Mr. Flinn: You are responsible. I tell you now that if you multiplied every evil thing which you say about our administration by ten thousand you will still have to say to yourselves: “It was we who put this into these wild men's hands, this horrible instrument of oppression!” And when it all boils down and the talk is over and the inspired angel of peace, Deputy Dillon, gets up, what does he say? He says: “I am perfectly satisfied that under the Public Safety Act as at present administered by the five officers in Portobello Barracks that justice will be done”! What is all the complaint about? What is all the growling about? The one testimony we have got as to the unimpeachable justice and the safeguarding of everybody in this country under the Public Safety Act has come from Deputy Dillon who tells us that the verdict which is going to come from those officers will be a just one.
I have no use for the Public Safety Act. It was a damnable creation of low and mean intelligence. It was created for the purpose, if possible, of steam-rolling out of existence the political opponents of Cumann na nGaedheal. I do not know anything low enough or mean enough on whom to use it except on those who created it. They made the lash. I hope the lash will not have to be used. I hope we will see a condition in which it will not be necessary to use it. But if there  is anybody in the whole world who has no cause whatever to complain of what has been done under it, it is the Deputies opposite who were the Cumann na nGaedheal Party and who are now a sort of mixem gatherem of God only knows what. I do not know if you would call them remnants of every sort of political intrigue that was ever created. If anything is done under it, so long as it is down there, there is no case for complaint by you and everybody knows it. But you the members of the Cumann na nGaedheal Party who ought to have consciences should feel that if the lash falls on any but yourselves the responsibility is yours. If it falls upon yourselves you are getting what you damn well deserve.
Mr. Kent: After listening to the cloquent speeches that have been made in this debate from lawyers and Ministers and from last but not least the Parliamentary Secretary, Deputy Flinn, I feel rather timid as a farmer and the representative of farmers in butting in on this debate. Nevertheless, I wish to put before this House a few important points as regards the attitude which I intend to take up on this Motion. As one who has had personal experience of coercion laws and coercion courts under the Balfour regime during the land war in this country I want to say that I do not like coercion. When I was a mere young fellow I was tried in one of these courts by two notorious Removable Magistrates known as Colonel Caddell and Colonel MacArdle now long deceased. I do not wish to be uncharitable to their memory, but I only wish to say that I hope they are not gone to the land of Terra del Fuego but to a far happier and nobler land. I have had personal experience of military tribunals too. I have been tried before them.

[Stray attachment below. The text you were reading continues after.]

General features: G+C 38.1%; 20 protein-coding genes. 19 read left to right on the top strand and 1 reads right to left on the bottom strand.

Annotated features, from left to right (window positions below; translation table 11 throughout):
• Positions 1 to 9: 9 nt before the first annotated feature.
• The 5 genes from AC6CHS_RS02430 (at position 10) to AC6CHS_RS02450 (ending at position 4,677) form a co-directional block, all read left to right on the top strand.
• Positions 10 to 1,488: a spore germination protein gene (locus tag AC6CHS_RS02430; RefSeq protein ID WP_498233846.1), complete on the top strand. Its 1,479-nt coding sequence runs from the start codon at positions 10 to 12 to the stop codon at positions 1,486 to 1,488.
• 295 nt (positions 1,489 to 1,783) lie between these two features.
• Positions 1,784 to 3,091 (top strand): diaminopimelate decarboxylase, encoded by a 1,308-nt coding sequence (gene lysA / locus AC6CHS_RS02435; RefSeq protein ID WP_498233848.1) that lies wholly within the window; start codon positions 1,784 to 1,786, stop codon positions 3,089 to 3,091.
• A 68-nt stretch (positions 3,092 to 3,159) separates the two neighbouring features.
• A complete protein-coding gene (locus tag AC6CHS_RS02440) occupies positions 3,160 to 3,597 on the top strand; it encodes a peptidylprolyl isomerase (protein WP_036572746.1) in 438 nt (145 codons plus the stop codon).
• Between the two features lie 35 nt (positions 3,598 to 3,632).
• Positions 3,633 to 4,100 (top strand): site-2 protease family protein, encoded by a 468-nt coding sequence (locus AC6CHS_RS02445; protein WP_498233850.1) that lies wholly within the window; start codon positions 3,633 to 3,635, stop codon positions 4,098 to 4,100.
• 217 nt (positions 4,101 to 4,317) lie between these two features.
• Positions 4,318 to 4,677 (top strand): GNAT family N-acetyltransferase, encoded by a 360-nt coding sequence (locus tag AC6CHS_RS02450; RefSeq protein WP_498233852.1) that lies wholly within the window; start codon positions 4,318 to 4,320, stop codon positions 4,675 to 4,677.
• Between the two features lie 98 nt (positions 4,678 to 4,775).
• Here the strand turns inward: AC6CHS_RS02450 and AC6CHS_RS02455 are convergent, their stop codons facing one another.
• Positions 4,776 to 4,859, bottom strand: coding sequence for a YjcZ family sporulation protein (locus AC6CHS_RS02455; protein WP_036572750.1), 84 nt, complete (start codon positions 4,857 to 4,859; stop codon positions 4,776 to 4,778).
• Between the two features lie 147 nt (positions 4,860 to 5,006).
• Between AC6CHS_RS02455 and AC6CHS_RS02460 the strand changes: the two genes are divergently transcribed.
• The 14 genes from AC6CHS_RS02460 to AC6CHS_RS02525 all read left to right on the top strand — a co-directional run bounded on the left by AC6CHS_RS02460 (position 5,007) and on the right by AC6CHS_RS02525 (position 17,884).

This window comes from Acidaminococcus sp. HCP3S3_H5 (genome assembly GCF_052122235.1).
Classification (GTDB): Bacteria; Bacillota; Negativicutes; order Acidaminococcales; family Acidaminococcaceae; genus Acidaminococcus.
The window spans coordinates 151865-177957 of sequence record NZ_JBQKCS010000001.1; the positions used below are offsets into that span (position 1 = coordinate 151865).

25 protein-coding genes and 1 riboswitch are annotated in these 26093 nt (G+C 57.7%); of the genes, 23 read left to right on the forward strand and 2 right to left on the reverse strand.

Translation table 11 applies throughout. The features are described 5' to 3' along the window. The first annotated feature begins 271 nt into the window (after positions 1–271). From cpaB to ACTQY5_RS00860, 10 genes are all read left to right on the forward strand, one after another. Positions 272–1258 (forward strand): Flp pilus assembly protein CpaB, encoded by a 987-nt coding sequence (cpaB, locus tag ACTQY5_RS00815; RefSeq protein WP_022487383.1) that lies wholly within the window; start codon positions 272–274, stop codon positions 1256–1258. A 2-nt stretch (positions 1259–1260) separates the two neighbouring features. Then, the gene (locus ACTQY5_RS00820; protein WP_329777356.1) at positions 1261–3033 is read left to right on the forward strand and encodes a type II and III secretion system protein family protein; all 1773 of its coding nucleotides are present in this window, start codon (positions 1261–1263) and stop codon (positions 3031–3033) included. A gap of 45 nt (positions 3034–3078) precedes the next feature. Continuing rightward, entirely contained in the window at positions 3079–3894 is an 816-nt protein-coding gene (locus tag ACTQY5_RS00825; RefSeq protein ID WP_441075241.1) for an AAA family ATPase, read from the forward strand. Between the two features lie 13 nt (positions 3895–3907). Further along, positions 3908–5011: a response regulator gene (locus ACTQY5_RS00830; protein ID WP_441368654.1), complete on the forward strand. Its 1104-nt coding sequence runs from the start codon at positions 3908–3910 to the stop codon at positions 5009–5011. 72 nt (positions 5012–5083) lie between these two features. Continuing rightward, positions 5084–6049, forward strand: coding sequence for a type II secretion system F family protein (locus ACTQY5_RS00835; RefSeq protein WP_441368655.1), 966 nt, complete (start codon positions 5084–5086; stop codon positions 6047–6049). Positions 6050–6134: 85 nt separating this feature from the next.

I strongly object to any coercion Act of Public Safety brought in by any Government or by any Party in this country. This Public Safety Act was brought in by the last Government. It has now been revived by the present Government. Does any Deputy here for a moment imagine that this Public  Safety Act will bring about peace and unity amongst the Irish people, that peace and unity about which we hear so much, which is so often talked about but which is never seriously considered? There is only one way as far as I can see in which this country will become prosperous and united and that is when we have the unity of all the big parties in this House. There is nothing impossible in the way of bringing that about.
What has been engendered for the past couple of years, particularly in the last two years? Nothing but bitterness and hatred amongst the members of different Parties and amongst the people in the country. The time has come when this pot of poison must be upset. The cup is overflowing with anger, hatred and revenge. It is time that that should be upset and that there should be brought about what we all desire, a united people, just the same as we were from 1916 to 1922 when we were the admiration of the whole world. There are two roads upon which we can travel. One is the thorny road that will bring nothing but misery and ruin to the country. The other is the road we will travel if we become, as good Catholic, Christian people should become, united. It is only then that we will make any progress and that we will have any peace and prosperity in this country.